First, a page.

Lesson 5

Negotiate severe boggy ground not less than 2 km in length where you horse may find itself up to its backside in the mud. The landscape will be such that it will be impossible to tell which bits of ground have a covering to 6 inches of mud or which may be a metre or more in depth. You may find that your horse decides to ignore your yelling and screaming at this point and just stand still while wondering which way to go. If all else fails get assistance from and experienced horseman to find another path. This is likely to be almost as muddy and boggy and further ‘cement’ the relationship that you have developed with your horse.

After a short break for lunch and some photo opportunities with cute reindeer, some entertaining repartee with the local people, and hopefully a blessing from the local shamen, you will repeat lessons 3,4 & 5 in reverse. Note that your horse will ensure that it takes every chance to bruise and batter you on the return journey – so beware! It is permitted to be led by an experienced horseman during some of the more challenging parts of this journey, but of course this is only if you are a nancy who can’t ride and it is never admitted to.

At the end of the days lessons and nine hours of riding it is time to dismount. No cries of ‘Ahhhh my knees’ or ‘I have chafing’ or ‘I can’t walk anymore’ are permitted. You must walk confidently to your tent showing no signs of protesting joints. In fact you may be expected to go through two or three rounds of traditional Mongolian wrestling with your guide, who will probably be shorter, broader and much more suited to the sport…as well as knowing the techniques. Landing on your back a few times may in fact loosen up your aching muscles and prove beneficial. Failing this the bottle of vodka that follows will certainly prove beneficial.

Day 3 – consists of one combined lesson and practical session (4 hours)

Lesson 6 (The final step of the beginners course)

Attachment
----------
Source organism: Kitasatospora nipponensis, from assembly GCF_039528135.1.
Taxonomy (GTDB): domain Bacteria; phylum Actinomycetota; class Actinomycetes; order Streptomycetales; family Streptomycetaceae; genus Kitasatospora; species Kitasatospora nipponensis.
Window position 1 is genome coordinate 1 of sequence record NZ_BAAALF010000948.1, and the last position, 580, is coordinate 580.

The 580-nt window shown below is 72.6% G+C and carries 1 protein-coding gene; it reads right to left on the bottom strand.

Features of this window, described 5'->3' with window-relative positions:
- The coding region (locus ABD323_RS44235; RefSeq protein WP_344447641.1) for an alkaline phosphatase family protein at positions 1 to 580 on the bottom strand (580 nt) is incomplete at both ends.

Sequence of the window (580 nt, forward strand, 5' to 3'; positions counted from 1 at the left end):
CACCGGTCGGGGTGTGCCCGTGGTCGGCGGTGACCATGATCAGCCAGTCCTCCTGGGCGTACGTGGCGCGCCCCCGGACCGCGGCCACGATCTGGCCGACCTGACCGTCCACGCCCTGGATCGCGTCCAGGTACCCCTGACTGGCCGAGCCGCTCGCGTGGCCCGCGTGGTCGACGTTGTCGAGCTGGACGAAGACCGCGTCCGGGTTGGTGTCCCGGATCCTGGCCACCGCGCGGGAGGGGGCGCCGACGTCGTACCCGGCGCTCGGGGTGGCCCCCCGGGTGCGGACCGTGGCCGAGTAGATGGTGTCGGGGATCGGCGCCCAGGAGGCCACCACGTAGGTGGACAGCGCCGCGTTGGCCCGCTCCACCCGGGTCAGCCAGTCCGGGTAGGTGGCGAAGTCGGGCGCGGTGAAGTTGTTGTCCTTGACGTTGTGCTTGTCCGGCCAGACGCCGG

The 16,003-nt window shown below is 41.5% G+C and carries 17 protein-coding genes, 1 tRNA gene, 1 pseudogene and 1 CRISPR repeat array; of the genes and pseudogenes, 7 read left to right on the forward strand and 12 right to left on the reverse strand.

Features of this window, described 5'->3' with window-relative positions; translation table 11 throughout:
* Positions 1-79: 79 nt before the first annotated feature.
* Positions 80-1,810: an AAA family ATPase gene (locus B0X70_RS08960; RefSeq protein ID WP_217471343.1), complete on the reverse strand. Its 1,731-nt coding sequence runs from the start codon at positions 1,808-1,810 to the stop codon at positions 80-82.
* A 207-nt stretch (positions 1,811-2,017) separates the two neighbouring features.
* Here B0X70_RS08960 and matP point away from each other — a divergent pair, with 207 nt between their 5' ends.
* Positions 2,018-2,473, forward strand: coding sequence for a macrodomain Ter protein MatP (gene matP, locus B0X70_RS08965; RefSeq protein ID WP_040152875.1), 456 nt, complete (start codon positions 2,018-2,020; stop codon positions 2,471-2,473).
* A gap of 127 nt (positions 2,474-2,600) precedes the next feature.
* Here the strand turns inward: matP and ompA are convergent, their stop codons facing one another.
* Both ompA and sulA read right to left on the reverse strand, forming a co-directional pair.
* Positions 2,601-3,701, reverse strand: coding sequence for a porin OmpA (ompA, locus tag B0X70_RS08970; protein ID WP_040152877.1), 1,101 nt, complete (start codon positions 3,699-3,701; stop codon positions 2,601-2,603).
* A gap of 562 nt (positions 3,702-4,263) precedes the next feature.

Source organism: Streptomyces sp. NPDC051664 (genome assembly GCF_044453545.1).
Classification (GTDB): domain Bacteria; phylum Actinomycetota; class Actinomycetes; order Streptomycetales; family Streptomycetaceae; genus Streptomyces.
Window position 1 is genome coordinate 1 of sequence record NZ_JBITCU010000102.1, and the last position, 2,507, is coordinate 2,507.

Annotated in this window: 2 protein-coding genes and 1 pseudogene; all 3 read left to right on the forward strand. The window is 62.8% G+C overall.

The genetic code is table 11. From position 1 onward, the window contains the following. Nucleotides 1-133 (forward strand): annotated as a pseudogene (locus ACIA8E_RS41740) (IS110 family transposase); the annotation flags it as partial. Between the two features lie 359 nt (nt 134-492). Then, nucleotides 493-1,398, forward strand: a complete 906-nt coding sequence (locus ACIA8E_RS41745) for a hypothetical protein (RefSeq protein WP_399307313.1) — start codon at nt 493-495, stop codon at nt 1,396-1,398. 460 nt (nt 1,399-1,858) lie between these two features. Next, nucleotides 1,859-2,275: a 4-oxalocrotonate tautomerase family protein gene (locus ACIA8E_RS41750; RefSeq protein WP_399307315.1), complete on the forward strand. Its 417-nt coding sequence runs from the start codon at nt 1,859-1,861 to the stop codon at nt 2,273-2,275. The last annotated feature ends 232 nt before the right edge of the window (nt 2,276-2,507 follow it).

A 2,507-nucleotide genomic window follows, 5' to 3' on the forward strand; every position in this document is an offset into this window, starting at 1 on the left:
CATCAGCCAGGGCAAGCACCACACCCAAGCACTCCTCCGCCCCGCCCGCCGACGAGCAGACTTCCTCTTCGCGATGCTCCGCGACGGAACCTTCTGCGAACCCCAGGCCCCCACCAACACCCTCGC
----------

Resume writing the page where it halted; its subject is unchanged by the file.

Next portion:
Buy now you will realise that any sort of complaining is simply ignored and so you will stoically get back into the saddle with a look of supreme confidence.

While riding back to your transport you will fast trot and canter. Your guide will give you a withering look when you say ‘This is murder on my backside’ and tell you to grip with your thighs and half stand in the saddle, using very clear sign language. He will then shake his head and laugh at your attempts to do this as you canter along at a steady pace hoping that the torture might soon stop!

The ride will be very quick and once it is over you will be able to call yourself a beginner at horse-riding in Mongolia. Your horse will quickly distance itself from you to avoid the shame of carrying a beginner. You will now have travelled over 100km on horseback across some of the most difficult terrain known to man!

For those who wish to take the intermediate course, which consists of galloping, shooting a bow from a galloping horse to hit a target, herding yaks and other livestock, and cracking walnuts between your thighs, further information can be obtained from your local nomadic family.

To celebrate the successful completion of your journey it is compulsory to open a bottle of vodka and consume the contents.

About George Fripley
I am a writer who enjoys writing humour, satire, poetry and sometimes a bit of philosophy. I live in Perth, Western Australia and occasionally get a poem or article published. It's all good fun! I have two books available for unwary readers, Grudges, Rumours and Drama Queens- The Civil Servant's Manual (This contains all that anybody could ever want to know about why government runs so slowly) and More Gravy Please! - the Politician's Handbook. (available through Amazon). Real name Peter Tapsell...just started off writing under a pseudonym and kept going.

2 Responses to Mongolia and Horses!

  1. DawnSeeker says:

    :)) Nicely put! And oh, how I laughed reading your colorful account!!!